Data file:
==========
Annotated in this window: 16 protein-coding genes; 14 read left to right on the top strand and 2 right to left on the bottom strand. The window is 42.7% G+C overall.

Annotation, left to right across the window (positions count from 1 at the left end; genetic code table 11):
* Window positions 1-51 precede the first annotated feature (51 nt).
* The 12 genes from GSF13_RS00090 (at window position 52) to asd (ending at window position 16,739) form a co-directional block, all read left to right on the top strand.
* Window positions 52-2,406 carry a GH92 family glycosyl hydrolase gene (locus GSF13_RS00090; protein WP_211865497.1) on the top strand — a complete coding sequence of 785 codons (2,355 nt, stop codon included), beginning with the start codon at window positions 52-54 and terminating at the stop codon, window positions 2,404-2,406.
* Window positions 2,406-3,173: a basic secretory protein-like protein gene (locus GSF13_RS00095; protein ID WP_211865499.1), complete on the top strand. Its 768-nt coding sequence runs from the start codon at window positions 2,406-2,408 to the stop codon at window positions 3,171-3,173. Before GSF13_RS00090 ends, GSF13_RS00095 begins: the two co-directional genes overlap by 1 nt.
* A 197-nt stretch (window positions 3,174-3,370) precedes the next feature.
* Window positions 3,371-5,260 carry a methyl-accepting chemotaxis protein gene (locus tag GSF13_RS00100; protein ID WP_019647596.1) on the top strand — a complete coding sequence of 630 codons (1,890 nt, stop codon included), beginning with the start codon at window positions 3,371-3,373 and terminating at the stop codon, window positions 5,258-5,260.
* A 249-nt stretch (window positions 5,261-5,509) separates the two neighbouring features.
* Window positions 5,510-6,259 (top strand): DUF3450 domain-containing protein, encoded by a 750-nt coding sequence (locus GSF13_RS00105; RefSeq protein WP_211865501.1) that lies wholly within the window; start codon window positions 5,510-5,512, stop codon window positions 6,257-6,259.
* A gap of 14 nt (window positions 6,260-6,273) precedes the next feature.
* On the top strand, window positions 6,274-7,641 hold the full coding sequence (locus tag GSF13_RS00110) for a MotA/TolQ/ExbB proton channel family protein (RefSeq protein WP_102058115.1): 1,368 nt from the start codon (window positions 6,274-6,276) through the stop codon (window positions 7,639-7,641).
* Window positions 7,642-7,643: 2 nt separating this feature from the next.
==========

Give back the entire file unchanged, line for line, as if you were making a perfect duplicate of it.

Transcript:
Annotated in this window: 16 protein-coding genes; 14 read left to right on the top strand and 2 right to left on the bottom strand. The window is 42.7% G+C overall.

Annotation, left to right across the window (positions count from 1 at the left end; genetic code table 11):
* Window positions 1-51 precede the first annotated feature (51 nt).
* The 12 genes from GSF13_RS00090 (at window position 52) to asd (ending at window position 16,739) form a co-directional block, all read left to right on the top strand.
* Window positions 52-2,406 carry a GH92 family glycosyl hydrolase gene (locus GSF13_RS00090; protein WP_211865497.1) on the top strand — a complete coding sequence of 785 codons (2,355 nt, stop codon included), beginning with the start codon at window positions 52-54 and terminating at the stop codon, window positions 2,404-2,406.
* Window positions 2,406-3,173: a basic secretory protein-like protein gene (locus GSF13_RS00095; protein ID WP_211865499.1), complete on the top strand. Its 768-nt coding sequence runs from the start codon at window positions 2,406-2,408 to the stop codon at window positions 3,171-3,173. Before GSF13_RS00090 ends, GSF13_RS00095 begins: the two co-directional genes overlap by 1 nt.
* A 197-nt stretch (window positions 3,174-3,370) precedes the next feature.
* Window positions 3,371-5,260 carry a methyl-accepting chemotaxis protein gene (locus tag GSF13_RS00100; protein ID WP_019647596.1) on the top strand — a complete coding sequence of 630 codons (1,890 nt, stop codon included), beginning with the start codon at window positions 3,371-3,373 and terminating at the stop codon, window positions 5,258-5,260.
* A 249-nt stretch (window positions 5,261-5,509) separates the two neighbouring features.
* Window positions 5,510-6,259 (top strand): DUF3450 domain-containing protein, encoded by a 750-nt coding sequence (locus GSF13_RS00105; RefSeq protein WP_211865501.1) that lies wholly within the window; start codon window positions 5,510-5,512, stop codon window positions 6,257-6,259.
* A gap of 14 nt (window positions 6,260-6,273) precedes the next feature.
* On the top strand, window positions 6,274-7,641 hold the full coding sequence (locus tag GSF13_RS00110) for a MotA/TolQ/ExbB proton channel family protein (RefSeq protein WP_102058115.1): 1,368 nt from the start codon (window positions 6,274-6,276) through the stop codon (window positions 7,639-7,641).
* Window positions 7,642-7,643: 2 nt separating this feature from the next.